Tech giants form an industry group to help develop next-gen AI chip components

Intel, Google, Microsoft, Meta and other tech heavyweights are establishing a new industry group, the Ultra Accelerator Link (UALink) Promoter Group, to guide the development of the components that link together AI accelerator chips in data centers.

Announced Thursday, the UALink Promoter Group — which also counts AMD (but not Arm just yet), Hewlett Packard Enterprise, Broadcom and Cisco among its members — is proposing a new industry standard to connect the AI accelerator chips found within a growing number of servers. Broadly defined, AI accelerators are chips ranging from GPUs to custom-designed solutions to speed up the training, fine-tuning and running of AI models.

"The industry needs an open standard that can be moved forward very quickly, in an open [format] that allows multiple companies to add value to the overall ecosystem," Forrest Norrod, AMD's GM of data center solutions, told reporters in a briefing Wednesday. "The industry needs a standard that allows innovation to proceed at a rapid clip unfettered by any single company."

Version one of the proposed standard, UALink 1.0, will connect up to 1,024 AI accelerators — GPUs only — across a single computing "pod." (The group defines a pod as one or several racks in a server.) UALink 1.0, based on "open standards" including AMD's Infinity Fabric, will allow for direct loads and stores between the memory attached to AI accelerators, and generally boost speed while lowering data transfer latency compared to existing interconnect specs, according to the UALink Promoter Group.


The group says it'll create a consortium, the UALink Consortium, in Q3 to oversee development of the UALink spec going forward. UALink 1.0 will be made available around the same time to companies that join the consortium, with a higher-bandwidth updated spec, UALink 1.1, set to arrive in Q4 2024.

The first UALink products will launch "in the next couple of years," Norrod said.

Glaringly absent from the list of the group's members is Nvidia, which is by far the largest producer of AI accelerators with an estimated 80% to 95% of the market. Nvidia declined to comment for this story. But it's not tough to see why the chipmaker isn't enthusiastically throwing its weight behind UALink.

For one, Nvidia offers its own proprietary interconnect tech for linking GPUs within a data center server. The company is probably none too keen to support a spec based on rival technologies.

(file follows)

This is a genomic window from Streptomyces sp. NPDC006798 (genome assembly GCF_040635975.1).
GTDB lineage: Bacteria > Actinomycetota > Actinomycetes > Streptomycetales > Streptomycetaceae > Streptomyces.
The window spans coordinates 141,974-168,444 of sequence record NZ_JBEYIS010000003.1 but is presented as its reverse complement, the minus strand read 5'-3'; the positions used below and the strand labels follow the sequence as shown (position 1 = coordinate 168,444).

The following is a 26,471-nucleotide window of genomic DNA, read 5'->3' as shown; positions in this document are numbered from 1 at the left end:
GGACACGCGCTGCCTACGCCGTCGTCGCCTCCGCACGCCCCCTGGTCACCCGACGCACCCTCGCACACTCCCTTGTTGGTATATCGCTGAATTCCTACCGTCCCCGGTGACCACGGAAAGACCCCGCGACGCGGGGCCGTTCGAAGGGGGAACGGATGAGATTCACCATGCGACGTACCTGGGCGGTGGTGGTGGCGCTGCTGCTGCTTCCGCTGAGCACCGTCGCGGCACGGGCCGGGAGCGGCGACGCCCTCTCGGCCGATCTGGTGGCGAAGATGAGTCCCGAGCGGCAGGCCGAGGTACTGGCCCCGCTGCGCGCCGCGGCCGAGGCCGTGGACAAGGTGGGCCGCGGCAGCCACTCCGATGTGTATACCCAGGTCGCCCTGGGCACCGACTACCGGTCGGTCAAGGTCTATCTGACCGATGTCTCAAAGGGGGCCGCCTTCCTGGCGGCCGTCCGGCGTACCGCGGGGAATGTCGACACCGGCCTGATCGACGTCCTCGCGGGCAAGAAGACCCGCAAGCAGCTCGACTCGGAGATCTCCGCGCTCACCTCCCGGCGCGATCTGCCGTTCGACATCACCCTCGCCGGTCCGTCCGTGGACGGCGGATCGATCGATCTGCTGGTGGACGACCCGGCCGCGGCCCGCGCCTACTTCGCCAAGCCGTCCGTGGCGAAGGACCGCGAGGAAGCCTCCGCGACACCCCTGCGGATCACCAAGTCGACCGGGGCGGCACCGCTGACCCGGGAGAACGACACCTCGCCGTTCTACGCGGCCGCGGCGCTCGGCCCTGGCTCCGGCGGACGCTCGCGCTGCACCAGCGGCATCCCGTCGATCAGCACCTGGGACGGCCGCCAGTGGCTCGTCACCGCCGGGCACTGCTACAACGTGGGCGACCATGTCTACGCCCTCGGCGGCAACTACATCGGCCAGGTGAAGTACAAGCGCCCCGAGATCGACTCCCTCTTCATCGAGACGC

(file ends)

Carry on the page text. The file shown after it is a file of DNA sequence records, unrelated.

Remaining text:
Then there's the fact that Nvidia's operating from a position of enormous strength and influence.

In Nvidia's most recent fiscal quarter (Q1 2025), the company's data center sales, which include sales of its AI chips, rose more than 400% from the year-ago quarter. If Nvidia continues on its current trajectory, it's set to surpass Apple as the world's second-most valuable firm sometime this year.

So, simply put, Nvidia doesn't have to play ball if it doesn't want to.

As for Amazon Web Services (AWS), the lone public cloud giant not contributing to UALink, it might be in a "wait and see" mode as it chips (no pun intended) away at its various in-house accelerator hardware efforts. It could also be that AWS, with a stranglehold on the cloud services market, doesn't see much of a strategic point in opposing Nvidia, which supplies much of the GPUs it serves to customers.

AWS didn't respond to TechCrunch's request for comment.

Indeed, the biggest beneficiaries of UALink — besides AMD and Intel — seem to be Microsoft, Meta and Google, which combined have spent billions of dollars on Nvidia GPUs to power their clouds and train their ever-growing AI models. All are looking to wean themselves off of a vendor they see as worrisomely dominant in the AI hardware ecosystem.

In a recent report, Gartner estimates that the value of AI accelerators used in servers will total $21 billion this year, increasing to $33 billion by 2028. Revenue from AI chips will hit $33.4 billion by 2025, meanwhile, projects Gartner.

Google has custom chips for training and running AI models, TPUs and Axion. Amazon has several AI chip families under its belt. Microsoft last year jumped into the fray with Maia and Cobalt. And Meta is refining its own lineup of accelerators.

Elsewhere, Microsoft and its close collaborator, OpenAI, reportedly plan to spend at least $100 billion on a supercomputer for training AI models that'll be outfitted with future versions of Cobalt and Maia chips. Those chips will need something to link them — and perhaps it'll be UALink.